Geotargeting is a major feature in local PPC. Geotargeting can be a key component of your local strategy. It is crucial to tailor your keywords and ads to your local market.
Geotargeting allows you to be selective about where your ads will appear. Geotargeting will allow you to maximise your budget and increase your impression share in a specific area.
Step 8: Run a SWOT analysis
While a local strategy may help you compete with larger businesses, it may still make you vulnerable to smaller businesses in your community. Perform a SWOT analysis to understand your strengths and weaknesses in relation to your competitors. Also, identify any unmet needs that you may target with your advertising copy.
Step 9: Increase traffic to your site
Even though you could have the best Google ads in your industry, they won’t convert if they don’t bring you new website visitors. Traffic to your website must be increased if you want more leads. Use traffic as a starting point for your Google Ads efforts.
Running top-of-funnel advertisements can spark interest and drive people to visit your site. To engage your visitors and get their information, ensure sure that lead magnets are set up on your website. You can gather data as you grow traffic and leads continue to trickle in.
Step 10: Use strong CTAs in your ads
Although it may seem obvious, a call-to-action can make or break your ad’s ability to generate leads. Once your ads are clear about the action users should take, they will be more likely to click on your ads and convert. It is not a good idea to pay for a click from someone who is has found your ad by mistake, then bounces off your landing page.
Step 11: Extensions of ad leverage
Apart from driving traffic to your site, there are other ways that you can get more PPC leads. One route is through ad extensions on search ads. Lead form extensions, for example, allow viewers to complete their information directly from the SERP.
This same principle applies to call extensions. Sitelinks are the additional links that you can add underneath your ad text. They can help increase traffic to your website and improve your lead generation efforts. Sitelinks can also be used to direct users to other conversion sources, such as contact pages or purchase pages on your website.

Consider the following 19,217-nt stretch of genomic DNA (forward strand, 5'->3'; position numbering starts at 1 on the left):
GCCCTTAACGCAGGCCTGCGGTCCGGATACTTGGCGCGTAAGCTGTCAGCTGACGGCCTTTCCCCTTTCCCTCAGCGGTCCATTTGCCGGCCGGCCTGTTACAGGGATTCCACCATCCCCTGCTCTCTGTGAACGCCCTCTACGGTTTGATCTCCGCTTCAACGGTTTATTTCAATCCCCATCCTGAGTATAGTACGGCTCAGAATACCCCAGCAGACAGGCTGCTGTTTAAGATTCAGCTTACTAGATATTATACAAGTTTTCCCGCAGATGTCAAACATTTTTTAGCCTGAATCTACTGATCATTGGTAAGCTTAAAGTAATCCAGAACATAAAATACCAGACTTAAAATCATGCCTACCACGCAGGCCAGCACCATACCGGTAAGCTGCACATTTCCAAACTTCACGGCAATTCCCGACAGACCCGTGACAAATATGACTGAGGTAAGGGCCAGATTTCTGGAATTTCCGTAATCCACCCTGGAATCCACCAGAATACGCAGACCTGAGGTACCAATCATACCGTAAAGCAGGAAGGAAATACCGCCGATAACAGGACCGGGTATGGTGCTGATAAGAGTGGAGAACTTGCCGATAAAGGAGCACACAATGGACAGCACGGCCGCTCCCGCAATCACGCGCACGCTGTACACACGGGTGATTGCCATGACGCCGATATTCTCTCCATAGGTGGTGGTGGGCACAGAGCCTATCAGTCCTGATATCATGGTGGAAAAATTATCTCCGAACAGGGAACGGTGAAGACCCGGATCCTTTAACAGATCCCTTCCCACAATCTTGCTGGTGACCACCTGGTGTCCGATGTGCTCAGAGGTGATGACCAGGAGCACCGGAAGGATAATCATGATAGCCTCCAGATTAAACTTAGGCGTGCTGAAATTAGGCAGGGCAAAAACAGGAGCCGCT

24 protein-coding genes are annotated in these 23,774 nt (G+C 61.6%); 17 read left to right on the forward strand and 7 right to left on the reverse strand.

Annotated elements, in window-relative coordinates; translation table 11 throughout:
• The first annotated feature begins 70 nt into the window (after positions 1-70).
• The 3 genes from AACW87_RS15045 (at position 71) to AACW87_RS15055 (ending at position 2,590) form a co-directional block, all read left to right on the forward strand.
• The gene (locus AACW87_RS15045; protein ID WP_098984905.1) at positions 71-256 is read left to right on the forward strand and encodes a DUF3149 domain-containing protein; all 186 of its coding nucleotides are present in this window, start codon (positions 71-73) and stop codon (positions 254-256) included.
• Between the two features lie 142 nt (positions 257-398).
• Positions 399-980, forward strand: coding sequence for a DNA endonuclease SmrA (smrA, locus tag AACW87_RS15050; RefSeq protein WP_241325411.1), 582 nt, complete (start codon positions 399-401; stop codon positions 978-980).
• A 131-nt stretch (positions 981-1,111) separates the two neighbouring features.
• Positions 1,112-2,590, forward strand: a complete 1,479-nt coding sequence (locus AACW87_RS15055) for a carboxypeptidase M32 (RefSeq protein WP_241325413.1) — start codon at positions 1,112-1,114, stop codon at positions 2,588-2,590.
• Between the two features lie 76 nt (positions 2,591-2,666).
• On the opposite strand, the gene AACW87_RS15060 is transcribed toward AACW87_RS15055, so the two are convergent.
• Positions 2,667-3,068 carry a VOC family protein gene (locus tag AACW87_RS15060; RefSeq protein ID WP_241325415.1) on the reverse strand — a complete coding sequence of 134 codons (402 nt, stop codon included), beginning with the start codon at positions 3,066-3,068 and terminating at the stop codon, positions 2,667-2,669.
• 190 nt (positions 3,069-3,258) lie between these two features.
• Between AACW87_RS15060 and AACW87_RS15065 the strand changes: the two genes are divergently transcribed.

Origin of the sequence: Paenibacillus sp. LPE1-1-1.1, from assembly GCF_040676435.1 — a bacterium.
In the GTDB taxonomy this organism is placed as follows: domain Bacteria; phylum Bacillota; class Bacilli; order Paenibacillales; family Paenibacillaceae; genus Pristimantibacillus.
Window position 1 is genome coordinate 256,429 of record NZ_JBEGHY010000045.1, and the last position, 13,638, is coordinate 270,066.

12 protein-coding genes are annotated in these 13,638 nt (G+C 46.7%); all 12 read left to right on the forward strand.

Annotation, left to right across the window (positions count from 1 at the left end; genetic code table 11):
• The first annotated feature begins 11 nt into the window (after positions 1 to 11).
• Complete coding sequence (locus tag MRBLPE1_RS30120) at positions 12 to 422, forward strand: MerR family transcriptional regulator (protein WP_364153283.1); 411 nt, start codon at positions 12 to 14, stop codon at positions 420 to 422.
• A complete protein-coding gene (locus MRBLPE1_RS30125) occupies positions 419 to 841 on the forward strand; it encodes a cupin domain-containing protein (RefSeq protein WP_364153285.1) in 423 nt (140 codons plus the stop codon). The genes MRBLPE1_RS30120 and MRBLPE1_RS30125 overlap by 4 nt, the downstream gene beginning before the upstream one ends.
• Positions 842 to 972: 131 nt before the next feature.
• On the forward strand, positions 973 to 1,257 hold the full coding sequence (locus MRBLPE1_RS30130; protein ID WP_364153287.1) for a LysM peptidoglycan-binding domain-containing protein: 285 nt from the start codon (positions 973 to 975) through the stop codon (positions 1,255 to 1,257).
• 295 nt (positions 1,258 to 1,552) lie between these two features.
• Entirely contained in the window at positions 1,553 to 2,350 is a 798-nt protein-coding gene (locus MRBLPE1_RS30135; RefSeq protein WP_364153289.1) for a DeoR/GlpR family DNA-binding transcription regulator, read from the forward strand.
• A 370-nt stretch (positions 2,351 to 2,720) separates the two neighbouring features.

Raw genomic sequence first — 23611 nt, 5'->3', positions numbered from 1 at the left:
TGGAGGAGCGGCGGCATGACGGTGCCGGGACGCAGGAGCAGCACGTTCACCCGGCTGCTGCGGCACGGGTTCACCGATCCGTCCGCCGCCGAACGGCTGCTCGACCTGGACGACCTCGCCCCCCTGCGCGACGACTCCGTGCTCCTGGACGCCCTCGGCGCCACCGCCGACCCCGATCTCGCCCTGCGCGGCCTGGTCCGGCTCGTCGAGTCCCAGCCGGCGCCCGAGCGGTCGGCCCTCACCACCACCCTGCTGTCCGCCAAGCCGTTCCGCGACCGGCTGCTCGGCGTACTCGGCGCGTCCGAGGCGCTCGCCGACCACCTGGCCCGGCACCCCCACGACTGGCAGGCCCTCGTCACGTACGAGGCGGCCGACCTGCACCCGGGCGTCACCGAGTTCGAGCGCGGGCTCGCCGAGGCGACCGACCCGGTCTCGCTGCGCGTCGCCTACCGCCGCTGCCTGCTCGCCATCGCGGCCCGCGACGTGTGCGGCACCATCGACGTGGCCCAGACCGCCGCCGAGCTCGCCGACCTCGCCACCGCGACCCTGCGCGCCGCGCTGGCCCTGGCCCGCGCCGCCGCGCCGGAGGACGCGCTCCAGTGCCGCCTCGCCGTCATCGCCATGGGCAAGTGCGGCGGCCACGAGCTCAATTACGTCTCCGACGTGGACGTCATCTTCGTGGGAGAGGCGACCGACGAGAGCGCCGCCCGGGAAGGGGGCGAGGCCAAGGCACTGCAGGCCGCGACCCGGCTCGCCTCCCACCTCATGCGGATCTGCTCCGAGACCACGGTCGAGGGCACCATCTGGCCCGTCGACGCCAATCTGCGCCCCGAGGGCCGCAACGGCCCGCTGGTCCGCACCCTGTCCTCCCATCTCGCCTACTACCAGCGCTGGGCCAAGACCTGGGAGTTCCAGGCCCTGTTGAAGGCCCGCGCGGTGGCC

Step 12: Perform regular audits
Regular account audits of your Google ads will allow you to identify optimisation opportunities that can help maximise your ROI. You could be unaware of budget bleeds if you don’t check in on your account regularly. This could include checking on keywords costs, your ad strength and ad schedule, and many other metrics.
Step 13: Be aware of your bidding strategy options
Bidding can make a big difference to your return-on-adspend (ROAS). Automated bidding can be optimised for either ROAS or cost per acquisition.
If you don’t feel you are getting the returns you want, review your bidding strategy. Bidding aggressively or too much could affect your SERP position and decrease your chances of converting quality clicks.
Step 14: First focus on lead generation
Many small businesses make the mistake of focusing first on the ROI of their Google Ads when starting with PPC. Although it may seem tempting, you will get a better return on your investment if you focus your efforts on bringing in leads first. Your costs will be offset by the number of leads you generate.
Step 15: Spend money to make it money
Your ads won’t generate enough activity for Google (or for your business) to analyse and inform optimisations if you don’t spend enough or bid enough.
If possible, avoid cutting back on your Google Ads budget if your CPA or ROAS are low. This could lead to even lower returns. Although the margins might seem small initially, you may benefit from repeating the tips covered above until your ROI increases.
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*This information is general only and does not take into account your objectives, financial situation or needs. It should not be relied upon as advice. As with any insurance, cover will be subject to the terms, conditions and exclusions contained in the policy wording. © 2023 BizCover Pty Limited, Public Liability Australia is a business name of BizCover Pty Ltd (ABN 68 127 707 975; AFSL 501769).